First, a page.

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In Chains for the Lord

June Bible Study

In Touch Ministries staff June 16, 2024

Everyone wants to be free, but the Bible teaches us that physical freedom isn’t the most essential type. We’re truly free when we love, forgive, make peace with others, and above all, have a relationship with Jesus—the One who makes it all possible. But that doesn’t mean we’re completely unbound. Paul’s letter to Philemon hints at the strange give-and-take believers experience between freedom and something quite unusual: voluntary imprisonment.

Illustration by Abbey Lossing


Onesimus is a slave who escaped from Philemon’s household and then received the gospel through Paul. The apostle, under house arrest in Rome, writes to Philemon, asking him to forgive their new brother in Christ.


Philemon 1:1-25


Following Christ comes with responsibilities that can feel impossible at first.

  • We’re tasked with sharing the gospel and then helping the new believers grow in Christlikeness (Mark 16:15; Col. 2:5). This is why Paul refers to Onesimus as a “son” he “fathered” (Philem. 1:10). In your experience, how is the relationship between believers and those who minister to them like that of parent and child? Pause to pray for someone who was instrumental in leading you to faith.

  • At salvation, we receive forgiveness from God for all our sins. But that doesn’t mean people we’ve harmed have forgiven us or that all prior problems have been resolved. We have a responsibility to attempt reconciliation with those we’ve hurt. Here, Paul sends Onesimus back to his master (v. 12). Why might that be challenging for each of them? What do they stand to gain? Ask the Lord if He is calling you to resolve a matter from your past.

  • Paul wants his friend to show love out of free will, not compulsion (v. 14). Give some reasons why it is better for Philemon to forgive voluntarily. How will doing so help him grow spiritually in ways that obligatory “forgiveness” will not? How do you think his relationship with Onesimus will be different as a result?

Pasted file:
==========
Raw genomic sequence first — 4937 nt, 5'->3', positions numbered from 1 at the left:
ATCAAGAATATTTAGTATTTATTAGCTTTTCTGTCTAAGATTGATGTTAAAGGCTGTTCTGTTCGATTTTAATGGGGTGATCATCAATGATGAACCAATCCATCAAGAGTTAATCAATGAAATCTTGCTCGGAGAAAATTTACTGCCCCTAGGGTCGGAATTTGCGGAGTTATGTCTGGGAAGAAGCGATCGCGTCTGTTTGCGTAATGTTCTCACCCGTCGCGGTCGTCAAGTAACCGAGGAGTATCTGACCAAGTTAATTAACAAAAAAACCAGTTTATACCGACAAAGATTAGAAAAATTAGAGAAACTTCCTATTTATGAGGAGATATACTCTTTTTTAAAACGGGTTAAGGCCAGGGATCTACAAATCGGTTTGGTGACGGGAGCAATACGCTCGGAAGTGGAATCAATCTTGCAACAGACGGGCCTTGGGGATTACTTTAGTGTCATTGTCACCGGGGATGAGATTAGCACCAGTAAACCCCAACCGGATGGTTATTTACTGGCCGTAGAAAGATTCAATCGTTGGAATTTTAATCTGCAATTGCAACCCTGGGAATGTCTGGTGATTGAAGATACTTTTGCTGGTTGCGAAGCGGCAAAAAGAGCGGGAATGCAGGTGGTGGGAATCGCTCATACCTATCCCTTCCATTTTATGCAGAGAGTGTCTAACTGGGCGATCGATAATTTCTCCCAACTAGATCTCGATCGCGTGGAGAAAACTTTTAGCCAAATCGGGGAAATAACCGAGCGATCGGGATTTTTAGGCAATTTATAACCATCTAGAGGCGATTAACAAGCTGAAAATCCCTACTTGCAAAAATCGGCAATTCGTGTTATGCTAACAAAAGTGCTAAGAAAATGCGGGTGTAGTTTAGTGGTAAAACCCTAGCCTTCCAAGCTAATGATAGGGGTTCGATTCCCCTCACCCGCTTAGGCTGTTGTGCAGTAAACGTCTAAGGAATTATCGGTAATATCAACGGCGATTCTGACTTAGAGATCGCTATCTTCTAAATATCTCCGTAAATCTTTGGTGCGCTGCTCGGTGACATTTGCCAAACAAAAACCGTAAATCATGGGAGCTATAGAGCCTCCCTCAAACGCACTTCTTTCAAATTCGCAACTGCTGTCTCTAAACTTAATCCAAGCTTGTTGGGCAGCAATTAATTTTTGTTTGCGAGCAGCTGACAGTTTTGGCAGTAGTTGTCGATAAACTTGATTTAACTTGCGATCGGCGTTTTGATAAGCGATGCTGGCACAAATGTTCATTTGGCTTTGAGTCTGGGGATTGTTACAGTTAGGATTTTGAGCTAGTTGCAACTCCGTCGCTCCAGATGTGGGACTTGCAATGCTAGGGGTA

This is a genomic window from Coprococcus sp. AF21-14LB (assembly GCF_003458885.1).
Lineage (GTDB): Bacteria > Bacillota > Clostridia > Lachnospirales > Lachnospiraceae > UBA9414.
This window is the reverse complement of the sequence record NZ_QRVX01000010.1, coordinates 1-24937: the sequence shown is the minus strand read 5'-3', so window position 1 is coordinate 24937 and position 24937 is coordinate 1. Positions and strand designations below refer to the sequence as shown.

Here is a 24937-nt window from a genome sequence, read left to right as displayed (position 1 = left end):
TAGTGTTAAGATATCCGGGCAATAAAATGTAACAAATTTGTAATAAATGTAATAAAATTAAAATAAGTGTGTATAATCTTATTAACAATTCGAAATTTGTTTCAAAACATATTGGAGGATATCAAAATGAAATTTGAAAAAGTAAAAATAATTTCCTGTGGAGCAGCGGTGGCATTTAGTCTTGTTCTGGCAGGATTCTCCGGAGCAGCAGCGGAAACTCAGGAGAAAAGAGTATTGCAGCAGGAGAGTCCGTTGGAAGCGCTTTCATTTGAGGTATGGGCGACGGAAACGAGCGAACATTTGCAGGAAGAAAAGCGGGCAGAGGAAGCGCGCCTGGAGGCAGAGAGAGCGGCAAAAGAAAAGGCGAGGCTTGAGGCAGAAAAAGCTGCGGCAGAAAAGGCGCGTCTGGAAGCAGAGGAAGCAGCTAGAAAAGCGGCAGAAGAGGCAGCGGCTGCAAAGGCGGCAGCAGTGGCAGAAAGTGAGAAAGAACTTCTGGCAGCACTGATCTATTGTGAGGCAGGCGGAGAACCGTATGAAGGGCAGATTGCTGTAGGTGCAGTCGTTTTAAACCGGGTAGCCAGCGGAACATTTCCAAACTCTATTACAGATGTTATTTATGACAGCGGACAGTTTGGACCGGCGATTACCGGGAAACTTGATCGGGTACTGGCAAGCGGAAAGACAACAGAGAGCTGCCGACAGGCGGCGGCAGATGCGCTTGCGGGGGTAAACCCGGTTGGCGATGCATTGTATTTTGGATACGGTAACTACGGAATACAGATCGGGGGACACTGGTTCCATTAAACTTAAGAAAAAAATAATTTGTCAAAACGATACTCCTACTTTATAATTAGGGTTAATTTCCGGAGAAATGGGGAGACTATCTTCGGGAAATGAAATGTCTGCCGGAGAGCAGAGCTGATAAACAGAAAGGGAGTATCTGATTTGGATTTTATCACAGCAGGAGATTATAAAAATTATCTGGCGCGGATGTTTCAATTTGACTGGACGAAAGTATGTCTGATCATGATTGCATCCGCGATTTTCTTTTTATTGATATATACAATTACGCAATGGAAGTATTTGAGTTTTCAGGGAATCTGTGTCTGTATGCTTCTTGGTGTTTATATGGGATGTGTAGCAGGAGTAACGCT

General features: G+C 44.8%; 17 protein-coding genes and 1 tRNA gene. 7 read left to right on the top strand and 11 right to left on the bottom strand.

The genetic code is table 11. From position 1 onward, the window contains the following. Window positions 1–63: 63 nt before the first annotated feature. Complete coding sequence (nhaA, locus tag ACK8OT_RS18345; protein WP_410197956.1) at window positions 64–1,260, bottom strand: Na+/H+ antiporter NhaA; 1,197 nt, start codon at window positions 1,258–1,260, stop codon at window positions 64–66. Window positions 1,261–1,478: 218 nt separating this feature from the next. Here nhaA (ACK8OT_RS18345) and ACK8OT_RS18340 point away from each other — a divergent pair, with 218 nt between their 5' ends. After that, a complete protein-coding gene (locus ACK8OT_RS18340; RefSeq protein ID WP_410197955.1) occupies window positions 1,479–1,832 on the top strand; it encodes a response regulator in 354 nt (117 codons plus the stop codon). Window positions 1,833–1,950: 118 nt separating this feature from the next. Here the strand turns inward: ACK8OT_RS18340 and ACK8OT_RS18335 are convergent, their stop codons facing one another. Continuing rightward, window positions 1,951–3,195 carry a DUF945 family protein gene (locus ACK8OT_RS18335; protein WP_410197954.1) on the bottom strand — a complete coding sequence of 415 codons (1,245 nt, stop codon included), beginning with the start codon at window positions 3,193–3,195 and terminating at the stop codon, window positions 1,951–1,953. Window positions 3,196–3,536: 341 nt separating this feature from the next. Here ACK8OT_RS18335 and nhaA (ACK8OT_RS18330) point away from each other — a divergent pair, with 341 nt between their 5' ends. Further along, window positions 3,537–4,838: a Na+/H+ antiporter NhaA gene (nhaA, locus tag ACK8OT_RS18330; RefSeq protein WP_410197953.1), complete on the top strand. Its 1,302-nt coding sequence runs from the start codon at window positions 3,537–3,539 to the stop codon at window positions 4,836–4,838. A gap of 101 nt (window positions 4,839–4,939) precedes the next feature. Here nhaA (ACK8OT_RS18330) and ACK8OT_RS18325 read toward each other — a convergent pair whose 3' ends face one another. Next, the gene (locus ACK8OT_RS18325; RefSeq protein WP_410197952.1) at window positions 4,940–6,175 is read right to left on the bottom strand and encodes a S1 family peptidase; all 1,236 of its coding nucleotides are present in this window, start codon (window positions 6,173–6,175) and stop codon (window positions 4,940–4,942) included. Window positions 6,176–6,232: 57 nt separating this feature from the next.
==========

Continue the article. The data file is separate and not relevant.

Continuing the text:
Paul offers to pay Onesimus’s debts to facilitate the two men’s reconciliation.

  • Paul asks Philemon not only to release Onesimus from slavery but also to accept him as a brother in the Lord and even a partner in kingdom service (vv. 16-17). He refers at first to Philemon’s “love and … the faith which you have toward the Lord Jesus and toward all the saints” (v. 5). Explain the role these qualities would play in making such forgiveness possible.

  • Reread verses 18-19. In what way does Paul, with his offer to pay what Onesimus owes, become a picture of Christ? What other Christlike roles does Paul play in this situation?

  • Though he is under house arrest by the Roman government, Paul—not once but twice—refers to himself as “a prisoner of Christ” (vv. 1, 9). How does this phrase shed light on the apostle’s values? What does his true imprisonment demand of him? Try answering these same questions for yourself, giving Jesus thanks for His “easy yoke” (Matt. 11:30 NIV).


As prisoners of Christ, we experience the truest freedom.

  • We willingly choose to follow Jesus, but in doing so, we place ourselves under His yoke. For all three men, obedience was involved—as well as something more. Being a “prisoner of Christ” required an act of forgiveness from Philemon, bravery from Onesimus, and peacemaking from Paul. Consider the beauty of your own voluntary imprisonment, and allow it to lead you into a deeper, more fulfilling relationship with the Lord.

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